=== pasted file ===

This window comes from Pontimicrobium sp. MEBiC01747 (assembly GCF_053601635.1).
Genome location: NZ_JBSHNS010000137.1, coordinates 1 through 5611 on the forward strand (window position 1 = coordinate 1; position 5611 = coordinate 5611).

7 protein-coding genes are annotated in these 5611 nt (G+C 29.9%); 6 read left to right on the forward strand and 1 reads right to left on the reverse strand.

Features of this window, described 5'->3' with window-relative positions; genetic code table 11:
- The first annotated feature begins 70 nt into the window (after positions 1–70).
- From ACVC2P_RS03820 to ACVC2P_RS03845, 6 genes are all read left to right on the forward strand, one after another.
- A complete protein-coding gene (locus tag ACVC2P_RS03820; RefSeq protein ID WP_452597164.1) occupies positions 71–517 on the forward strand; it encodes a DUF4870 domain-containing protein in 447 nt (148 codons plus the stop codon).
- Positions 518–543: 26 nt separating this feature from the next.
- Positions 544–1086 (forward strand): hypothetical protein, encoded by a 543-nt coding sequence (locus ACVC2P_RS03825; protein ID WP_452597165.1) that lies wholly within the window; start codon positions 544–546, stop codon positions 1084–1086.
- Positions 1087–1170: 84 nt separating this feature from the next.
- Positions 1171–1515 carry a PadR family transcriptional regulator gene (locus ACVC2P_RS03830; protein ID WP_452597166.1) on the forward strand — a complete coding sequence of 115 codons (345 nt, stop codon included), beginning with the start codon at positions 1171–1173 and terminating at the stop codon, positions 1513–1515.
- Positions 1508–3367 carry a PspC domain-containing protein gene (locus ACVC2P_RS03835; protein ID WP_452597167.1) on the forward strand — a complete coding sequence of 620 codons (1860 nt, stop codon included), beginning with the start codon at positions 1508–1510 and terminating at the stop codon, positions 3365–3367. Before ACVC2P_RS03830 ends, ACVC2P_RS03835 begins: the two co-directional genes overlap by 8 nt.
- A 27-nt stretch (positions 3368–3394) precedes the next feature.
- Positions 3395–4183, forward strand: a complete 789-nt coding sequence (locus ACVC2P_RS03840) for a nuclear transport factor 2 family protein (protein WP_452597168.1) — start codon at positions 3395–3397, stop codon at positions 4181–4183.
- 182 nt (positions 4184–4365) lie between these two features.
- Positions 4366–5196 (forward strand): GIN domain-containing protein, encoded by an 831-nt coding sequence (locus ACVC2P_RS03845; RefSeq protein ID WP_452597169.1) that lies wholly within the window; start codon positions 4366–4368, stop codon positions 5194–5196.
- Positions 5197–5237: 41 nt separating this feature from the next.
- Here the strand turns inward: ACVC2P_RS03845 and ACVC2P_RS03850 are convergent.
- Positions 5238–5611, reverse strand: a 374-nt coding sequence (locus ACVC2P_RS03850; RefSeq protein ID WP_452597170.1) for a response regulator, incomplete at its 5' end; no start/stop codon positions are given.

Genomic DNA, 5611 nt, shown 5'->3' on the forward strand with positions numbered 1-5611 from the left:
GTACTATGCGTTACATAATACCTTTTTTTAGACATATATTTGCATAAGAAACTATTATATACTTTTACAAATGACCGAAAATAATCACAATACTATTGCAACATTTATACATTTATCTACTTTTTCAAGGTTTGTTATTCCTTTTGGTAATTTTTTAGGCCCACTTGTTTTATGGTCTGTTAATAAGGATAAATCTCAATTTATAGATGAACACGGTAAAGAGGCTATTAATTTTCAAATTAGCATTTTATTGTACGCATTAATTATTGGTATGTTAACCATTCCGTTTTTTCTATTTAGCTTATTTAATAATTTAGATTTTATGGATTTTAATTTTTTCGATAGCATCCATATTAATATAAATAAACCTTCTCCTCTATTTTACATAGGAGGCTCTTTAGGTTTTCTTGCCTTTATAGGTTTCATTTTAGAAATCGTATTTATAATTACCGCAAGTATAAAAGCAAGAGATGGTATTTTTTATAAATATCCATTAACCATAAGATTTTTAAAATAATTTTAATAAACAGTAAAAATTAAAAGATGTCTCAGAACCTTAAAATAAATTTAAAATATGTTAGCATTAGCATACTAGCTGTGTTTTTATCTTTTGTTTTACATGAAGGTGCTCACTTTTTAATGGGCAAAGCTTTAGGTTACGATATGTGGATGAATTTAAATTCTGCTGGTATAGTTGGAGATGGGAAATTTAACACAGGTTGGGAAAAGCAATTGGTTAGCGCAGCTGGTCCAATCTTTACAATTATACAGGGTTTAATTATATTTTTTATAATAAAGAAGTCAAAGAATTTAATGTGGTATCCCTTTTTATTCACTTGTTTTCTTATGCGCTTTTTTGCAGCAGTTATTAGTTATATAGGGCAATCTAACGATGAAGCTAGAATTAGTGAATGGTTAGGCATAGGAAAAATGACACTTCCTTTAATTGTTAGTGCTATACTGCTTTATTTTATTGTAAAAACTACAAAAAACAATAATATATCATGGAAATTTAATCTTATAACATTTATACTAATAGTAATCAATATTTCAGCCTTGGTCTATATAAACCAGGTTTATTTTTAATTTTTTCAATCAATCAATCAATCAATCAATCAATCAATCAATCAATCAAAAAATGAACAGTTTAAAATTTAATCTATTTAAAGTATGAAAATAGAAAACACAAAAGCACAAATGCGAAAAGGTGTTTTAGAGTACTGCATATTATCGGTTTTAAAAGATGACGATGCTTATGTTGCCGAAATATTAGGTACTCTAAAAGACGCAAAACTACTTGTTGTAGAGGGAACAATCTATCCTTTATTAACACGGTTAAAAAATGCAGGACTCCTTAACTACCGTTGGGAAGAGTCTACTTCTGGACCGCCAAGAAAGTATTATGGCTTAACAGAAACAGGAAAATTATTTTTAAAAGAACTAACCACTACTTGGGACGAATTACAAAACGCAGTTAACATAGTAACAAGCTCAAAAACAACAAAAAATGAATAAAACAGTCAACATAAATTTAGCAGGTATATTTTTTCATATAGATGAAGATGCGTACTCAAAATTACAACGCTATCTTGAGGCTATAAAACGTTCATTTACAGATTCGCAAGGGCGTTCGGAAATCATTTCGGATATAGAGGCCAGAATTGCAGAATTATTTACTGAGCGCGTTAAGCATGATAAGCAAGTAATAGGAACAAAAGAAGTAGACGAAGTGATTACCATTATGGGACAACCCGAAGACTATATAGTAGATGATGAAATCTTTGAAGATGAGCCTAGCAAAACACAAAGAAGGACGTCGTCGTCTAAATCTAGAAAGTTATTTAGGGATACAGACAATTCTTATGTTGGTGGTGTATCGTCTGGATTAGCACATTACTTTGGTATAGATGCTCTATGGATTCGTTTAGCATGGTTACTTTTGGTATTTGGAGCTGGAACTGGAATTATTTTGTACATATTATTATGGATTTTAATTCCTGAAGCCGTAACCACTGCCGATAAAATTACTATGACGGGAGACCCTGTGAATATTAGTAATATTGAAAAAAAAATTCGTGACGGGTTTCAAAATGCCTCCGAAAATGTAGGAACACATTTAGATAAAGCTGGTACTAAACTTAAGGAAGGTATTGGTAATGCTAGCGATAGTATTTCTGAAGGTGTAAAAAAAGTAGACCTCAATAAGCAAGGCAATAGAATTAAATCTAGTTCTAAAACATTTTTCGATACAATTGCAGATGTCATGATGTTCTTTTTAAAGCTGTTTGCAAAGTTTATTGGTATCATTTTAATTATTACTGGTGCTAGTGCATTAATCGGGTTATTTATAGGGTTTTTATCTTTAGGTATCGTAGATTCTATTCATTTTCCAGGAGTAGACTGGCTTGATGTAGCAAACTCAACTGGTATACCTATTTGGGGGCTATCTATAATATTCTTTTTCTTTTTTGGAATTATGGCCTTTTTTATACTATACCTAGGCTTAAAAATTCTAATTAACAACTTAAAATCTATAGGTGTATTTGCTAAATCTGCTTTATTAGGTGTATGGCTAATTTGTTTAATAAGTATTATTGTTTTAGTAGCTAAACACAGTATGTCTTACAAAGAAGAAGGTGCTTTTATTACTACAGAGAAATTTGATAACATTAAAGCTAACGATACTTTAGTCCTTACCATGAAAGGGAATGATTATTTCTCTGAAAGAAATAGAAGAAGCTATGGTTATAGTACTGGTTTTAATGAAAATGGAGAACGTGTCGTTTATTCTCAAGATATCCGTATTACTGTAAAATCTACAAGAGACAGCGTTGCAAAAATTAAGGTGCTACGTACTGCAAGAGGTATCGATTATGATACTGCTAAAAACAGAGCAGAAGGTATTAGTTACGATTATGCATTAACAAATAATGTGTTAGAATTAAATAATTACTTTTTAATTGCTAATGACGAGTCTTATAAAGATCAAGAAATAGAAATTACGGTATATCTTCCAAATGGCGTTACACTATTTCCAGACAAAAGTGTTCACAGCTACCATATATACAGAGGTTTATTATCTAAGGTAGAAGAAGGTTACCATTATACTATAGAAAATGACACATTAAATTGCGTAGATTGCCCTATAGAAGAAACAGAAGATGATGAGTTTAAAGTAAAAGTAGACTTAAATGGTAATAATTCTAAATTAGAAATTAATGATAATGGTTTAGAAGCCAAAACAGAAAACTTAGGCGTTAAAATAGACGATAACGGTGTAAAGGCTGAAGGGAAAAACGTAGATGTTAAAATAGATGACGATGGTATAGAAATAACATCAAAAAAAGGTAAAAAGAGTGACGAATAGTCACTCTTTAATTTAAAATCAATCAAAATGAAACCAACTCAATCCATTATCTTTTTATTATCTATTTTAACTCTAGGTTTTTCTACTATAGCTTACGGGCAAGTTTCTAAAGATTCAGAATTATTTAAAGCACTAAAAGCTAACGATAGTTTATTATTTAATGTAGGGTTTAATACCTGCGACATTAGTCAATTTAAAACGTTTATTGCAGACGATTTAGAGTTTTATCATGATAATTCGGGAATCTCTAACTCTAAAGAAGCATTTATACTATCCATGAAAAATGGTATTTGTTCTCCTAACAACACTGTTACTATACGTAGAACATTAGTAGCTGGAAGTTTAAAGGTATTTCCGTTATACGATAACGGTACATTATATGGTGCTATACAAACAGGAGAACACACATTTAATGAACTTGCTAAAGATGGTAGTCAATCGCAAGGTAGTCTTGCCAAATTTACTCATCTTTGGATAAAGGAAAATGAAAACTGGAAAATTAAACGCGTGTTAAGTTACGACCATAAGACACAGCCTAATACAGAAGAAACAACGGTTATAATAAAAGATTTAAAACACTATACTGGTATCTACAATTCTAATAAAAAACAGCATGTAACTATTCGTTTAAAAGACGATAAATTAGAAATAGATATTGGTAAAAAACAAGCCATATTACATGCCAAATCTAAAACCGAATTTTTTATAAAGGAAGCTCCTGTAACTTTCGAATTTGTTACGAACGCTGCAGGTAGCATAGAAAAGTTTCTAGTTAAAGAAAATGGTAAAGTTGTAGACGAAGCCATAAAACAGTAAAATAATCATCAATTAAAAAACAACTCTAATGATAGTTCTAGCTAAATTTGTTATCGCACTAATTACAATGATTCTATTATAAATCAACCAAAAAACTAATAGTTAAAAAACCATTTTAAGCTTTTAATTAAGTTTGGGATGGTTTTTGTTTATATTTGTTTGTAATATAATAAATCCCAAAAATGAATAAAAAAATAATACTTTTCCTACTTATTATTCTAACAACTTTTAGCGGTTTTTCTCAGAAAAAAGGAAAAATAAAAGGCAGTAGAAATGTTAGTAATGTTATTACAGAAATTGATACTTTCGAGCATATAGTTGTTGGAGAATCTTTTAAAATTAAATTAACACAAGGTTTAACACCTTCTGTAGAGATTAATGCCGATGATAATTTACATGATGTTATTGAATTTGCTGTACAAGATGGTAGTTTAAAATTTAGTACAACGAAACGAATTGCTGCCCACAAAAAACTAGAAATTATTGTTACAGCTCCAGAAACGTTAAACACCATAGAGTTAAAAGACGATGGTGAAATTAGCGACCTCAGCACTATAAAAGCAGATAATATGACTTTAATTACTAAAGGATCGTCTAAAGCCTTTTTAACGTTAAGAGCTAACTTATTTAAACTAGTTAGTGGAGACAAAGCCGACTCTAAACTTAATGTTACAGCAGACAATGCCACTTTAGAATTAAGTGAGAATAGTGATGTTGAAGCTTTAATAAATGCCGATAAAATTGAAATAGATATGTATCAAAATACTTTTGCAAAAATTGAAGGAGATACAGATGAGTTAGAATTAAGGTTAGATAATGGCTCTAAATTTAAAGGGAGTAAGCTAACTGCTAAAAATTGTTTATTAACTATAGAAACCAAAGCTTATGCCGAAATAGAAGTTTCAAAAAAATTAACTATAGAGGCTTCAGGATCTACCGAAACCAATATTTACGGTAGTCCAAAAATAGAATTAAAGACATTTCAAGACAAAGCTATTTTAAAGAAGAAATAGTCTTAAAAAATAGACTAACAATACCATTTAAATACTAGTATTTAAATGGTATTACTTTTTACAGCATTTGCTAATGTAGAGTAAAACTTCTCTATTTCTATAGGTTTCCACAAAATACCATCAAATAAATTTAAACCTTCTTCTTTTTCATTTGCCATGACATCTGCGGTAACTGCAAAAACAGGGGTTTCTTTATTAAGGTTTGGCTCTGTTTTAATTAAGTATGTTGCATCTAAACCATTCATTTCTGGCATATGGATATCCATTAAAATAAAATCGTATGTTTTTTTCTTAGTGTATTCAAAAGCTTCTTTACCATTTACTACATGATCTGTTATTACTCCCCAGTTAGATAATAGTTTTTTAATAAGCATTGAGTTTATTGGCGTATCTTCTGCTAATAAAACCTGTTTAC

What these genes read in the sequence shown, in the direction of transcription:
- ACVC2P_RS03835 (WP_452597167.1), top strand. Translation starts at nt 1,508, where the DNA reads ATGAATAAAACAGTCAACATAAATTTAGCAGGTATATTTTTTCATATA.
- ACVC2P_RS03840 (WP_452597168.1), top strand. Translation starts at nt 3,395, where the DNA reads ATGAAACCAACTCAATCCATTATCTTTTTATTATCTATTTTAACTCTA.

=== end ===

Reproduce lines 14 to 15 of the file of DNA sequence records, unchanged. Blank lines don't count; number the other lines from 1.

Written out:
- Positions 3395–4183, forward strand: a complete 789-nt coding sequence (locus ACVC2P_RS03840) for a nuclear transport factor 2 family protein (protein WP_452597168.1) — start codon at positions 3395–3397, stop codon at positions 4181–4183.
- 182 nt (positions 4184–4365) lie between these two features.